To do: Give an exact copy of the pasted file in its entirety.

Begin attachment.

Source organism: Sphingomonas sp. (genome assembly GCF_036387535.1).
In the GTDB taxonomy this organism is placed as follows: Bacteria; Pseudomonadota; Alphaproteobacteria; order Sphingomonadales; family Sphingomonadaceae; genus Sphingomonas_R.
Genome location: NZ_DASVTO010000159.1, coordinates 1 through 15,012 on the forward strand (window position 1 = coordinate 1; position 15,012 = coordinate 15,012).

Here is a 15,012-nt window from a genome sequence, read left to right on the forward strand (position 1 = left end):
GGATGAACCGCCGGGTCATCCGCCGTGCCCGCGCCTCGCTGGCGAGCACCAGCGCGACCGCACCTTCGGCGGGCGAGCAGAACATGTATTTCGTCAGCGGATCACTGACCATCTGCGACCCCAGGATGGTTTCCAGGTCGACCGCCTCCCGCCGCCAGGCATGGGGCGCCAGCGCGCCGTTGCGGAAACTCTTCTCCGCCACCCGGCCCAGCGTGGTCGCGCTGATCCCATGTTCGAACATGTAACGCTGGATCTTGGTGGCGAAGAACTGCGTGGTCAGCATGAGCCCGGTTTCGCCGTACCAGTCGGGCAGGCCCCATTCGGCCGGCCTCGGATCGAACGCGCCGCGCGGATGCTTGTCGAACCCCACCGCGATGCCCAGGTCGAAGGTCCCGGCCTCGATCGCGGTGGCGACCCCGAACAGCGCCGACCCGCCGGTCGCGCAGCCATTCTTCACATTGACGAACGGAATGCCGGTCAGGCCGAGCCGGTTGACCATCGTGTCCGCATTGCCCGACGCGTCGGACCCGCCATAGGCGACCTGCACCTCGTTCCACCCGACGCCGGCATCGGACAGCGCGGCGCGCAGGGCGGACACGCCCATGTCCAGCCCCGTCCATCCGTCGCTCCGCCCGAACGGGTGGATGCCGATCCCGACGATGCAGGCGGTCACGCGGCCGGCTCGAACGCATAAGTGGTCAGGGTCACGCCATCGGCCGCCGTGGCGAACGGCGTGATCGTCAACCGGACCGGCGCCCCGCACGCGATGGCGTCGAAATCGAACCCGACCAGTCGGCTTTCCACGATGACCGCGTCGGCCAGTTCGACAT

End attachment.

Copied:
Source organism: Sphingomonas sp. (genome assembly GCF_036387535.1).
In the GTDB taxonomy this organism is placed as follows: Bacteria; Pseudomonadota; Alphaproteobacteria; order Sphingomonadales; family Sphingomonadaceae; genus Sphingomonas_R.
Genome location: NZ_DASVTO010000159.1, coordinates 1 through 15,012 on the forward strand (window position 1 = coordinate 1; position 15,012 = coordinate 15,012).

Here is a 15,012-nt window from a genome sequence, read left to right on the forward strand (position 1 = left end):
GGATGAACCGCCGGGTCATCCGCCGTGCCCGCGCCTCGCTGGCGAGCACCAGCGCGACCGCACCTTCGGCGGGCGAGCAGAACATGTATTTCGTCAGCGGATCACTGACCATCTGCGACCCCAGGATGGTTTCCAGGTCGACCGCCTCCCGCCGCCAGGCATGGGGCGCCAGCGCGCCGTTGCGGAAACTCTTCTCCGCCACCCGGCCCAGCGTGGTCGCGCTGATCCCATGTTCGAACATGTAACGCTGGATCTTGGTGGCGAAGAACTGCGTGGTCAGCATGAGCCCGGTTTCGCCGTACCAGTCGGGCAGGCCCCATTCGGCCGGCCTCGGATCGAACGCGCCGCGCGGATGCTTGTCGAACCCCACCGCGATGCCCAGGTCGAAGGTCCCGGCCTCGATCGCGGTGGCGACCCCGAACAGCGCCGACCCGCCGGTCGCGCAGCCATTCTTCACATTGACGAACGGAATGCCGGTCAGGCCGAGCCGGTTGACCATCGTGTCCGCATTGCCCGACGCGTCGGACCCGCCATAGGCGACCTGCACCTCGTTCCACCCGACGCCGGCATCGGACAGCGCGGCGCGCAGGGCGGACACGCCCATGTCCAGCCCCGTCCATCCGTCGCTCCGCCCGAACGGGTGGATGCCGATCCCGACGATGCAGGCGGTCACGCGGCCGGCTCGAACGCATAAGTGGTCAGGGTCACGCCATCGGCCGCCGTGGCGAACGGCGTGATCGTCAACCGGACCGGCGCCCCGCACGCGATGGCGTCGAAATCGAACCCGACCAGTCGGCTTTCCACGATGACCGCGTCGGCCAGTTCGACAT